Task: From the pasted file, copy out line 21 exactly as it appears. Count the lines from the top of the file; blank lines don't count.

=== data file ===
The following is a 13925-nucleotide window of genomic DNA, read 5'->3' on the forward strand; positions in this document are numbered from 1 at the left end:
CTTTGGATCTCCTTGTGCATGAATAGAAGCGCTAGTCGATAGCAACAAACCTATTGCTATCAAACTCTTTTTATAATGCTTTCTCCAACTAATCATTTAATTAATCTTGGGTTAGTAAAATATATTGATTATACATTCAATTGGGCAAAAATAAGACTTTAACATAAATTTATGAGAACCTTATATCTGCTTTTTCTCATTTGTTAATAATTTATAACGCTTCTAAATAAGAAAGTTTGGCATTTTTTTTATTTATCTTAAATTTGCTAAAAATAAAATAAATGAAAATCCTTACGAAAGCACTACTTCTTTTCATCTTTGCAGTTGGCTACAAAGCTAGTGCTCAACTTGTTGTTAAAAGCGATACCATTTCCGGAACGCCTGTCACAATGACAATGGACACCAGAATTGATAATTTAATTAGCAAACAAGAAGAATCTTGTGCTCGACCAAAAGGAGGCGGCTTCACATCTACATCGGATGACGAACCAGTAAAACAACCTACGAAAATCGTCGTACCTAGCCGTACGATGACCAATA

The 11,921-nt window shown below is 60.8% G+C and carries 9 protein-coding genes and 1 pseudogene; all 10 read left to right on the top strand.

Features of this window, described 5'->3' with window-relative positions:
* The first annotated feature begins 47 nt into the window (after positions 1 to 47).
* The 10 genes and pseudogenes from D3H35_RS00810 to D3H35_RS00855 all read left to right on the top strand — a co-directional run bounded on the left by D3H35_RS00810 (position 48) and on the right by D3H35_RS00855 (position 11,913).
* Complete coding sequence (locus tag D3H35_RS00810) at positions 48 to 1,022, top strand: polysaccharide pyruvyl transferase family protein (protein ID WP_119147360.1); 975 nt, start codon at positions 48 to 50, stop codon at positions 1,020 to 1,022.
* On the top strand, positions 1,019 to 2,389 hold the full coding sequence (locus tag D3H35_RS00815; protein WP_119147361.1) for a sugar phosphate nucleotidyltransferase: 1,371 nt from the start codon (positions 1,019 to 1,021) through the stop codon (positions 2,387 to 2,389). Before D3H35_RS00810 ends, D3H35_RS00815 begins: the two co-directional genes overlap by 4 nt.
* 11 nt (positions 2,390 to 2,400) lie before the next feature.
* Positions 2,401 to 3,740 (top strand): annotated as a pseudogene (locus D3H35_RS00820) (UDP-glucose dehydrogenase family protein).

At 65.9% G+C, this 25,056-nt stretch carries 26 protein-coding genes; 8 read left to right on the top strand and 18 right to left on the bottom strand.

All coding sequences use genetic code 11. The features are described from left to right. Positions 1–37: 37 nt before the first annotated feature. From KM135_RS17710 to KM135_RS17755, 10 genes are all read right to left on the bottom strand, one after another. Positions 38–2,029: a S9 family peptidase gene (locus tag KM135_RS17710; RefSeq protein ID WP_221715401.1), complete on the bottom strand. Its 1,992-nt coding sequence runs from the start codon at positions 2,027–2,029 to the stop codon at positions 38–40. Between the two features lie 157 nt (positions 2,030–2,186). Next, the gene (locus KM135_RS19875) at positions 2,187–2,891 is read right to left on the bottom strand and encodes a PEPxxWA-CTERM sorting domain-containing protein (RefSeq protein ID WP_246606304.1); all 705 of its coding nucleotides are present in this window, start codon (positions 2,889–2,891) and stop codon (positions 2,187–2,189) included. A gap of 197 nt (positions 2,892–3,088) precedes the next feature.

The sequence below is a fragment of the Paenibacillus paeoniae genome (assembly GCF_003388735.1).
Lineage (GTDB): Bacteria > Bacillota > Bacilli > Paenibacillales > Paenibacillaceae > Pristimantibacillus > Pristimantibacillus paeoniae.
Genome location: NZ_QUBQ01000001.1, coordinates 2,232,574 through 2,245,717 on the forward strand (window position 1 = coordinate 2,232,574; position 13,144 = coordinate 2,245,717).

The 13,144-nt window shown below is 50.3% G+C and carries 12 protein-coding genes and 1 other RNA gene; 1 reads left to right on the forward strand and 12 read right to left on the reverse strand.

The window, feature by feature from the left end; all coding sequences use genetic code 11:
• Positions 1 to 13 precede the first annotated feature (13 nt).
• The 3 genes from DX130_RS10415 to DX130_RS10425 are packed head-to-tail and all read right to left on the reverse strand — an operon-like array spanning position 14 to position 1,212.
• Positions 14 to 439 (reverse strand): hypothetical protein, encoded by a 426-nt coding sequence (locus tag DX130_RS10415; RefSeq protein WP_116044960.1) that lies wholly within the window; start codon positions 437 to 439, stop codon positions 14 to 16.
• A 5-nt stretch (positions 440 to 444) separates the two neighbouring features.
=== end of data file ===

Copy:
• A 5-nt stretch (positions 440 to 444) separates the two neighbouring features.